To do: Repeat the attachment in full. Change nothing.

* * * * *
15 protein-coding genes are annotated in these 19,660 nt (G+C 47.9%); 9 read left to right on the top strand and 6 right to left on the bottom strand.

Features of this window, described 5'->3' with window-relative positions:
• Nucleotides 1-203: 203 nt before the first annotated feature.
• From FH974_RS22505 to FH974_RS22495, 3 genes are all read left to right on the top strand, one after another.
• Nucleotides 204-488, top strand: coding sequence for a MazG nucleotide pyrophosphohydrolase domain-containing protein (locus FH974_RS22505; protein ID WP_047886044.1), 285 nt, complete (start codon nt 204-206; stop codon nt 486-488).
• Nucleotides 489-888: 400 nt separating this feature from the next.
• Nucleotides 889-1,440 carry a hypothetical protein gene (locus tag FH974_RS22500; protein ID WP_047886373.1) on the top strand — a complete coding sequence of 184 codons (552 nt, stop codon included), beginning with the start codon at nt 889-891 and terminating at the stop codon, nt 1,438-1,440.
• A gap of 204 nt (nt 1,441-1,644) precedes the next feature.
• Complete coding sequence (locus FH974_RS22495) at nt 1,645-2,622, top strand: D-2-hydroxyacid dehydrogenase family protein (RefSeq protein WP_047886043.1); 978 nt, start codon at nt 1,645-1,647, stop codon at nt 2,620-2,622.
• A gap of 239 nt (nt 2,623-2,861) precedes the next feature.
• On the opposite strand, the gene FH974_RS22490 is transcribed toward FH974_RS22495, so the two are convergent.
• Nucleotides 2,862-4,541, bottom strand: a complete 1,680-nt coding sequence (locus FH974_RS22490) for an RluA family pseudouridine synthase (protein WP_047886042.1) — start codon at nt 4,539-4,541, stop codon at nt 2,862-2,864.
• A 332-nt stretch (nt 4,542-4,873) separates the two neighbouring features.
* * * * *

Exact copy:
15 protein-coding genes are annotated in these 19,660 nt (G+C 47.9%); 9 read left to right on the top strand and 6 right to left on the bottom strand.

Features of this window, described 5'->3' with window-relative positions:
• Nucleotides 1-203: 203 nt before the first annotated feature.
• From FH974_RS22505 to FH974_RS22495, 3 genes are all read left to right on the top strand, one after another.
• Nucleotides 204-488, top strand: coding sequence for a MazG nucleotide pyrophosphohydrolase domain-containing protein (locus FH974_RS22505; protein ID WP_047886044.1), 285 nt, complete (start codon nt 204-206; stop codon nt 486-488).
• Nucleotides 489-888: 400 nt separating this feature from the next.
• Nucleotides 889-1,440 carry a hypothetical protein gene (locus tag FH974_RS22500; protein ID WP_047886373.1) on the top strand — a complete coding sequence of 184 codons (552 nt, stop codon included), beginning with the start codon at nt 889-891 and terminating at the stop codon, nt 1,438-1,440.
• A gap of 204 nt (nt 1,441-1,644) precedes the next feature.
• Complete coding sequence (locus FH974_RS22495) at nt 1,645-2,622, top strand: D-2-hydroxyacid dehydrogenase family protein (RefSeq protein WP_047886043.1); 978 nt, start codon at nt 1,645-1,647, stop codon at nt 2,620-2,622.
• A gap of 239 nt (nt 2,623-2,861) precedes the next feature.
• On the opposite strand, the gene FH974_RS22490 is transcribed toward FH974_RS22495, so the two are convergent.
• Nucleotides 2,862-4,541, bottom strand: a complete 1,680-nt coding sequence (locus FH974_RS22490) for an RluA family pseudouridine synthase (protein WP_047886042.1) — start codon at nt 4,539-4,541, stop codon at nt 2,862-2,864.
• A 332-nt stretch (nt 4,542-4,873) separates the two neighbouring features.